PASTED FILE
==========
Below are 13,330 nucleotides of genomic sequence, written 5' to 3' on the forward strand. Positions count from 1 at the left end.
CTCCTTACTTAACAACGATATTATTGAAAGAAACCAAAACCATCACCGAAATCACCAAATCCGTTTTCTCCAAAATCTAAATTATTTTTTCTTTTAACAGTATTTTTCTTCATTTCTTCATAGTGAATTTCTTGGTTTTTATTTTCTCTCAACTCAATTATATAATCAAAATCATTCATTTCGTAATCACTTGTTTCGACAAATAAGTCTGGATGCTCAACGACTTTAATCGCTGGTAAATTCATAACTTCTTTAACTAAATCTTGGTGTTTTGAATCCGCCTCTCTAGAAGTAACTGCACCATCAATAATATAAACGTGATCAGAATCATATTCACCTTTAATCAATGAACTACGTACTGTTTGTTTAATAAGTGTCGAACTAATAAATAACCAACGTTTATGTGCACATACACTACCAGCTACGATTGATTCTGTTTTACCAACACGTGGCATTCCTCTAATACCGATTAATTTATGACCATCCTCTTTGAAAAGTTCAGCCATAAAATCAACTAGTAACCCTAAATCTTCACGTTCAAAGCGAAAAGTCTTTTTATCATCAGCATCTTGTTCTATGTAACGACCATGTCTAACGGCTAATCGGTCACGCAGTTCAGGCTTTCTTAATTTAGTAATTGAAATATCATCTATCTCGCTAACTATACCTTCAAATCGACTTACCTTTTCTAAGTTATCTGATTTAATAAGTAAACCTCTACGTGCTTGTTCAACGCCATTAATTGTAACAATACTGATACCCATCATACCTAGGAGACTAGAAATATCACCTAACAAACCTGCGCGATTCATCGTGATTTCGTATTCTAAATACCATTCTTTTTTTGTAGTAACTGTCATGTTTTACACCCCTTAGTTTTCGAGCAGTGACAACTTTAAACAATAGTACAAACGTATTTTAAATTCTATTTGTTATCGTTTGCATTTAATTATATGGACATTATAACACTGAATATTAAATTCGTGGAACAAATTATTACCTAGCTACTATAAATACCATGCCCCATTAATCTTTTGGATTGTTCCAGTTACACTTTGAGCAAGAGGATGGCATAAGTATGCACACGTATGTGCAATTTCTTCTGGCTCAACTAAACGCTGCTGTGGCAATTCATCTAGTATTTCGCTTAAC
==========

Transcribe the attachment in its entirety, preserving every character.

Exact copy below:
Below are 13,330 nucleotides of genomic sequence, written 5' to 3' on the forward strand. Positions count from 1 at the left end.
CTCCTTACTTAACAACGATATTATTGAAAGAAACCAAAACCATCACCGAAATCACCAAATCCGTTTTCTCCAAAATCTAAATTATTTTTTCTTTTAACAGTATTTTTCTTCATTTCTTCATAGTGAATTTCTTGGTTTTTATTTTCTCTCAACTCAATTATATAATCAAAATCATTCATTTCGTAATCACTTGTTTCGACAAATAAGTCTGGATGCTCAACGACTTTAATCGCTGGTAAATTCATAACTTCTTTAACTAAATCTTGGTGTTTTGAATCCGCCTCTCTAGAAGTAACTGCACCATCAATAATATAAACGTGATCAGAATCATATTCACCTTTAATCAATGAACTACGTACTGTTTGTTTAATAAGTGTCGAACTAATAAATAACCAACGTTTATGTGCACATACACTACCAGCTACGATTGATTCTGTTTTACCAACACGTGGCATTCCTCTAATACCGATTAATTTATGACCATCCTCTTTGAAAAGTTCAGCCATAAAATCAACTAGTAACCCTAAATCTTCACGTTCAAAGCGAAAAGTCTTTTTATCATCAGCATCTTGTTCTATGTAACGACCATGTCTAACGGCTAATCGGTCACGCAGTTCAGGCTTTCTTAATTTAGTAATTGAAATATCATCTATCTCGCTAACTATACCTTCAAATCGACTTACCTTTTCTAAGTTATCTGATTTAATAAGTAAACCTCTACGTGCTTGTTCAACGCCATTAATTGTAACAATACTGATACCCATCATACCTAGGAGACTAGAAATATCACCTAACAAACCTGCGCGATTCATCGTGATTTCGTATTCTAAATACCATTCTTTTTTTGTAGTAACTGTCATGTTTTACACCCCTTAGTTTTCGAGCAGTGACAACTTTAAACAATAGTACAAACGTATTTTAAATTCTATTTGTTATCGTTTGCATTTAATTATATGGACATTATAACACTGAATATTAAATTCGTGGAACAAATTATTACCTAGCTACTATAAATACCATGCCCCATTAATCTTTTGGATTGTTCCAGTTACACTTTGAGCAAGAGGATGGCATAAGTATGCACACGTATGTGCAATTTCTTCTGGCTCAACTAAACGCTGCTGTGGCAATTCATCTAGTATTTCGCTTAAC